After 3 weeks in the US, I left on Wednesday to return to the UK. My family and I had initially planned to leave the house around noon in order to eat lunch out on the way to the airport, but when the time came I still hadn't received a package that was supposed to arrive for me in the mail the day before. In the hopes of getting it before I left the country, we decided to linger for another hour and a half to see if the FedEx guy showed up...but no dice.
Shortly after we pulled out of the driveway, we passed a white truck driving the opposite direction, and I said "If that's FedEx, you know we're turning around and going back!" It wasn't--but the truck that pulled out in front of us at the next intersection was. My dad tailed him for about a block, then pulled up behind the truck when it stopped to make a delivery. Because I happen to know that delivery people for the US Postal Service are strictly forbidden to give you mail anywhere else but at the post office or on your property, I figured that no amount of sweet talking could get this guy to fork over my package--if, indeed, it was even in his truck.
(Thanks to http://www.greenrightnow.com/kabc/2009/07/21/fedex-sends-more-hybrids-to-california-says-feds-should-express-more-incentives/ for this photo.)
But what do you know, I glanced behind me through the rear window of my parents' van, and there was my dad, holding a box and signing for it. Because I've called this "my new favorite travel story," you will probably not be surprised to find out that the box was, in fact, the one I was expecting, and not something addressed to one of my parents. Thankfully, I'd gotten my order just in the nick of time, which saved me wasting both the time and money necessary to have it forwarded to my UK address.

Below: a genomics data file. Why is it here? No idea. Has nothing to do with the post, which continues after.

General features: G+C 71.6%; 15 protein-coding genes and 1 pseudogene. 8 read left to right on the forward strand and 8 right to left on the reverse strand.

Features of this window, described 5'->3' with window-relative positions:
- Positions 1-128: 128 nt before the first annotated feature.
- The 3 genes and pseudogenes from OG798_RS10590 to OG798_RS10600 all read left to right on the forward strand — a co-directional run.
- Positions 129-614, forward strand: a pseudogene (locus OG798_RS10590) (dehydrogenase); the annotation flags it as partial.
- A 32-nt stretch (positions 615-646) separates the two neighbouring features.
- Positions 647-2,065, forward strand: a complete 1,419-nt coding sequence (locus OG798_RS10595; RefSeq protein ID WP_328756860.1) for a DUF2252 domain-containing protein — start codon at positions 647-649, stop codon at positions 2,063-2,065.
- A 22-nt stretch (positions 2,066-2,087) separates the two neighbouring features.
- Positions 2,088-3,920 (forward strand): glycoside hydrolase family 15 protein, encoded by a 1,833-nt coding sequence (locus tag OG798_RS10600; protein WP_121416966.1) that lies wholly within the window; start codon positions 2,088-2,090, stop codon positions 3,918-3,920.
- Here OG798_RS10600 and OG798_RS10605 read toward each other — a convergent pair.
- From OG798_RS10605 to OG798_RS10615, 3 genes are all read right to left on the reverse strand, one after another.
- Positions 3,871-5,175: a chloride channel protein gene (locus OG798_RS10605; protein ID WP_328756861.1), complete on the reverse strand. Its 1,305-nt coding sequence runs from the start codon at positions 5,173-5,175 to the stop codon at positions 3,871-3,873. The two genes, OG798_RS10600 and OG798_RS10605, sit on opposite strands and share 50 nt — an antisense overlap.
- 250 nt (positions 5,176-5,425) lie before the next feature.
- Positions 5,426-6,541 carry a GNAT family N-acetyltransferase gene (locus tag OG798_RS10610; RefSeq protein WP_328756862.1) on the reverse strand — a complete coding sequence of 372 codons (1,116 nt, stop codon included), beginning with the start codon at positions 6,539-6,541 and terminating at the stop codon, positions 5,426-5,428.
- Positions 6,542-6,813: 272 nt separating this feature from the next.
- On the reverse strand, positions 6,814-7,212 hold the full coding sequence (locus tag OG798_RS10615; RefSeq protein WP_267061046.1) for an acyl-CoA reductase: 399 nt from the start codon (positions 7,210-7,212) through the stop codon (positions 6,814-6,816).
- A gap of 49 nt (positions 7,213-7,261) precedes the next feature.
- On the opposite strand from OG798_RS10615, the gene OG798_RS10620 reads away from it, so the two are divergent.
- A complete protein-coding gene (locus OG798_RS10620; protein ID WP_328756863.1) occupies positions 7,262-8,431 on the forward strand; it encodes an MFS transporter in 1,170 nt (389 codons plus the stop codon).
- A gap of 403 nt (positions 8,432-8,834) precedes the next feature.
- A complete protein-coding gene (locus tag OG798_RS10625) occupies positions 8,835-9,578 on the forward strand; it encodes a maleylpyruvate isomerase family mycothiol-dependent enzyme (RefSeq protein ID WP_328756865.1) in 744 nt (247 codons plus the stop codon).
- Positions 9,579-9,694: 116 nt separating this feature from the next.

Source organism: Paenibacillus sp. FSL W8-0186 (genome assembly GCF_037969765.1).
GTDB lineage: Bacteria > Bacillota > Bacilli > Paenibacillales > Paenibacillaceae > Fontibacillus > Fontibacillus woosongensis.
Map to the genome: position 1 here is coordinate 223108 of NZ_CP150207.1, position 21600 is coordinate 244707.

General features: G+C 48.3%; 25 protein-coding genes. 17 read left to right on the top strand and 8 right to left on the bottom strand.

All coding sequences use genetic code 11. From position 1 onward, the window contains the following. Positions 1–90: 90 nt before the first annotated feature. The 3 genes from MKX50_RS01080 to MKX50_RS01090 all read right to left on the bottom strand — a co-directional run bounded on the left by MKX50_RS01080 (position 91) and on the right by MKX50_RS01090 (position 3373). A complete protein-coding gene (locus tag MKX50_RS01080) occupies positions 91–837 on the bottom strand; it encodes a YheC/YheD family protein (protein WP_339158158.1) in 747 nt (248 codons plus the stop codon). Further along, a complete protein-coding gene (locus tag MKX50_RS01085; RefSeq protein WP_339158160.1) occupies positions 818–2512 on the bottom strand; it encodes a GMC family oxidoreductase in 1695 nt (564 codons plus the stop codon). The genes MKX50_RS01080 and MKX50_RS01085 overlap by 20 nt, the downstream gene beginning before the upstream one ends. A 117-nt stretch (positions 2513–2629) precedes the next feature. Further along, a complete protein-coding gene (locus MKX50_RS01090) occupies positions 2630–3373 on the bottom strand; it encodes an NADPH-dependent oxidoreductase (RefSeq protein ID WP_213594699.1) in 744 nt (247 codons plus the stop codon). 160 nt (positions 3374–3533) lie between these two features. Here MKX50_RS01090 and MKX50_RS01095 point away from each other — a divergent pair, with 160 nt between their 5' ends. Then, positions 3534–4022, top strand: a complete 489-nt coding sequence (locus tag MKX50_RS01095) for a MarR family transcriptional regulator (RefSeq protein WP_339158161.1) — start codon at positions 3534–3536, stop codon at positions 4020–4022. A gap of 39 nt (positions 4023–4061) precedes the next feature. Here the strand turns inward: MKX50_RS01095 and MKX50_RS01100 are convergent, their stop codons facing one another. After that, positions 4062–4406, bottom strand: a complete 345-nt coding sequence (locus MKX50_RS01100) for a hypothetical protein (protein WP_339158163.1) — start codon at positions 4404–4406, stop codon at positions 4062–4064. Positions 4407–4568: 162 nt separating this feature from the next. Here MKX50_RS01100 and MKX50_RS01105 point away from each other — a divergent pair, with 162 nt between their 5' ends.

However, the story doesn't end there. As I was tearing into the box in order to inspect my new goods, I discovered a little inchworm that must have been hitchhiking on the package. By the time I found him, we were already back up to full speed and were traveling down a road lined on either side with cement. Between the hard surface and the traffic, I didn't think I could safely return the little guy to the wild by flicking him out the window.
Before I could even make any requests, my dad pulled over a second time on the outskirts of town, next to a grass patch, so I could release my little captive. I said at the time that it was a worthy endeavor, not only because the worm was a fellow living creature but, also, because I thought he might turn into something even cooler. Thanks to the wonders of Wiki Answers, I now know that that "something cooler" is a small moth, such as this one, which previously was a red-headed inchworm:
My parents happen to have a serious issue with moths that are attracted to their porch light and then spill into the house when anyone enters the door, so my dad is not a big fan of the insects. Despite all that, he put his prejudice aside so I could give one little inchworm the chance to transform and then go make a nuisance of itself. Lucky bug.
More importantly, lucky me--not only for leaving the house just in time to get my package, but also for having such a generous (and tolerant!) father.